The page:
Bahrain and human rights

Sir, – In her defence of Northern Ireland training Bahrain's interior ministry Bahrain deserves a chance to prove itself on human rights, Opinion & Analysis, October 17th), the former prisons ombudsman Pauline McCabe misses the point. Bahrain has been given a chance to reform, but it has failed.

The UK foreign office awarded almost a million pounds last year for Northern Irish bodies to train Bahrain in human rights. As noted in The Irish Times, a recent report by Reprieve argued that their work whitewashes torture and death sentences in the Gulf kingdom ("NI company urged to stop training Bahrain security forces", September 29th). Taxpayers' money has gone on training those Bahraini authorities responsible for abuses against people whose only "crime" was to express a political opinion.

Pauline McCabe argues that engagement was more effective than a boycott. Engagement goes both ways, however. The Stormont-owned company NI-CO, which delivers most of the training in Bahrain, has refused to meet Reprieve. Our staff were not given visas to enter Bahrain to meet the institutions involved. If anyone is running a boycott, it is Bahrain and its Northern Irish counterparts.

Reprieve does not oppose meaningful engagement with Bahrain’s authorities, but it should be conditional on Bahrain adhering to some basic human rights standards, such as allowing the UN special rapporteur on torture to visit the country.


Pauline McCabe says she has trained Bahrain’s interior ministry ombudsman to investigate complaints against security forces. But she failed to mention the case of Mohammed Ramadan, an innocent father of three who was tortured into making a false confession for which he now awaits execution.

Mr Ramadan was a policeman, until his arrest in 2014 in retaliation for attending a peaceful pro-democracy protest. He was tortured into falsely confessing to killing, bizarrely, a fellow policeman, and then sentenced to death.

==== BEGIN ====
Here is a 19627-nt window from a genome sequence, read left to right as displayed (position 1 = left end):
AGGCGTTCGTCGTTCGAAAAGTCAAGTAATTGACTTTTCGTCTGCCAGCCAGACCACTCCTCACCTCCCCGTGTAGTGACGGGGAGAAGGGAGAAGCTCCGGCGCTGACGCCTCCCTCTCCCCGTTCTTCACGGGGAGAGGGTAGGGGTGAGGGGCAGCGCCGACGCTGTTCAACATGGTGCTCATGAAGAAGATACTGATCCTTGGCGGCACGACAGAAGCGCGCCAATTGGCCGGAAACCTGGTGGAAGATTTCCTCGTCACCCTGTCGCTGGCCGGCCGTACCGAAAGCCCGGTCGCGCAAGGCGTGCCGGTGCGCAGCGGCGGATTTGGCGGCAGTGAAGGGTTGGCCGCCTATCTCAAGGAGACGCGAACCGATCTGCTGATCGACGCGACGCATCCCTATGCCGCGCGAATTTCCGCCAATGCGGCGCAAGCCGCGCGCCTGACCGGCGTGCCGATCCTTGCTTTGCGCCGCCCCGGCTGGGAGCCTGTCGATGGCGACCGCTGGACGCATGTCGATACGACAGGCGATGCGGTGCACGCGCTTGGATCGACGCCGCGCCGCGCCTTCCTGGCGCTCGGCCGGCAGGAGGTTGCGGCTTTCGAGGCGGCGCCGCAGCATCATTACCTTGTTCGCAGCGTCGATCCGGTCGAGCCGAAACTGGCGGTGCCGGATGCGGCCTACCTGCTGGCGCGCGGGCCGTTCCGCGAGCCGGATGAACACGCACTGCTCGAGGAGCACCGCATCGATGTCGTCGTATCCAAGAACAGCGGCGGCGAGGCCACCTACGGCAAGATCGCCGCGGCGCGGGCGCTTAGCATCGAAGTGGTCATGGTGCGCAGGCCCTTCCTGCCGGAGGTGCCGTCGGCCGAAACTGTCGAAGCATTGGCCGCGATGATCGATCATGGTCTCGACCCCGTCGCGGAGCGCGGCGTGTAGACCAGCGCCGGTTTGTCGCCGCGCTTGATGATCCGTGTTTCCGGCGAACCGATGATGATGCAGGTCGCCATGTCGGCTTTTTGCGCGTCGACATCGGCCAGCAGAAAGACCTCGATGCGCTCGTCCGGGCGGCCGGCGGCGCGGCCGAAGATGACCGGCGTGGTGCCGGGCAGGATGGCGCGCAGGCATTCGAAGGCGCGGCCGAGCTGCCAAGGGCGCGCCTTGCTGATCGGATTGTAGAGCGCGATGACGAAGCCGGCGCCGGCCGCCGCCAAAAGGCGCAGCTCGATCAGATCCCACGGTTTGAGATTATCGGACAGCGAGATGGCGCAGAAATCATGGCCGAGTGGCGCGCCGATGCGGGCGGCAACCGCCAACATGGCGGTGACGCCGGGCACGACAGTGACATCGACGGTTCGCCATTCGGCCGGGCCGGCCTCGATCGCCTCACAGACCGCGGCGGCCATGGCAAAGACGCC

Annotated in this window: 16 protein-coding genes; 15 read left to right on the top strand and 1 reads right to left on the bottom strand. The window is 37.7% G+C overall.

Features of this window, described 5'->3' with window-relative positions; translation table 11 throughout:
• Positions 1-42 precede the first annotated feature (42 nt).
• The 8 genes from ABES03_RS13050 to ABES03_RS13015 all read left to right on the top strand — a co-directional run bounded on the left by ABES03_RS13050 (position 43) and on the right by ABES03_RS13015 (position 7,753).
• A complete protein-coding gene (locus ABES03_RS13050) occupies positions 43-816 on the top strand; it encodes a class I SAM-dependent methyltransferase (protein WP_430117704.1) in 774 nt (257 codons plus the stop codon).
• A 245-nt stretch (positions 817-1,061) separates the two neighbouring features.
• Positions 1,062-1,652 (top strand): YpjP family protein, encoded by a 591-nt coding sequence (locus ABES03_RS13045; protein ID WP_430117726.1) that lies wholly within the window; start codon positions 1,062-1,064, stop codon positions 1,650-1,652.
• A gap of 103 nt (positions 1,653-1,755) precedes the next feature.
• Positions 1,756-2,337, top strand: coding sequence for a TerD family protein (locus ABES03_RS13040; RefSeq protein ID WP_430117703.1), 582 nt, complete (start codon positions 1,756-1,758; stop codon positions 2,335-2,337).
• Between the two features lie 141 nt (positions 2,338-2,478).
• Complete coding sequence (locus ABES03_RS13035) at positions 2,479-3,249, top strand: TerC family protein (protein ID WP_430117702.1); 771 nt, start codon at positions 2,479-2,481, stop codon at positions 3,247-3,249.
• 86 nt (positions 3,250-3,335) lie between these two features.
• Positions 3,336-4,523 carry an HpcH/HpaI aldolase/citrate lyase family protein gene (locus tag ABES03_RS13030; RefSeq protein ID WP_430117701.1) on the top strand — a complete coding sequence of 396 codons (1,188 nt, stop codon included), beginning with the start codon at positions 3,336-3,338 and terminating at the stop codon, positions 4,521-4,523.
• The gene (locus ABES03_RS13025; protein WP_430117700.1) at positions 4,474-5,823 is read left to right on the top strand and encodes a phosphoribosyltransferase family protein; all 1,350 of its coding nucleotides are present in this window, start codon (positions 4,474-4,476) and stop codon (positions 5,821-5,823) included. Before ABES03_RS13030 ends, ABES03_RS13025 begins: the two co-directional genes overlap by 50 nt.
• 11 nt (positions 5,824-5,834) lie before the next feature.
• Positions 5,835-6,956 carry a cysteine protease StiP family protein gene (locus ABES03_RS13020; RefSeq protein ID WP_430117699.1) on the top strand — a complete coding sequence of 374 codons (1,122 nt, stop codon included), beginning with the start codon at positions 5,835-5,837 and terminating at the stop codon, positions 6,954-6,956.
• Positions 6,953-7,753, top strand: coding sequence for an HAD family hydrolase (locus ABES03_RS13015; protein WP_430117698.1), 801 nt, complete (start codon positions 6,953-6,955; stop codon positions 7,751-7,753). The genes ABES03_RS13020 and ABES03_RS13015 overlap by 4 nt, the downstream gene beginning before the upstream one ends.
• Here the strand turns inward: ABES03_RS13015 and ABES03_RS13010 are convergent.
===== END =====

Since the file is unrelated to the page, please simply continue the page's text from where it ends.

His wife and NGOs filed complaints to Bahrain’s ombudsman, hoping that an investigation into his torture would overturn his death sentence and save his life.

But the ombudsman failed to investigate these complaints for the next two years, leaving Mr Ramadan languishing on death row. Throughout this period, the UK foreign office was paying NI-CO to train the Bahrain ombudsman.

The ombudsman eventually conceded that it had never investigated Mr Ramadan’s torture, and agreed to start investigating. Reprieve offered to assist, but was dismayed to see Mr Ramadan denied the presence of his lawyer during questioning, his wife bullied and intimidated about her contact with foreign NGOs, and independent medical expertise being rejected.

Rather than address these points, Pauline McCabe cited a 395 per cent increase in complaints to Bahrain’s ombudsman as evidence that Northern Ireland’s assistance was working. She said nothing about the outcome of those complaints, or the fact that NI-CO has also simultaneously trained Bahrain’s police and prison guards, whose conduct the increase in complaints presumably referred to. – Yours, etc,




PO Box 72054,


Sir, – Pauline McCabe claims that Bahrain is on a path to reform. This is the same reform process that is now almost two decades old and, after some short-lived promise, has seen waves of repression and arbitrary incarceration perpetrated by the Sunni regime against the country’s Shia majority.

After the killing and torture of unarmed protesters in 2011, the regime did indeed promise a new era of reform (to replace the old one). However, as a panel of UN independent human rights experts noted as recently as August of this year, that reform appears to involve the dissolution of the country’s largest political party, an intensification of arrests of political opponents and restrictions on worship by the country’s Shia population.

Prof McCabe writes of working on judicial reform – even though the country’s most senior judge is the cousin of the king and has overseen the country’s renewed crackdown on political opponents, including civil society activists. Bahrain deserves better. – Yours, etc,



Co Cork.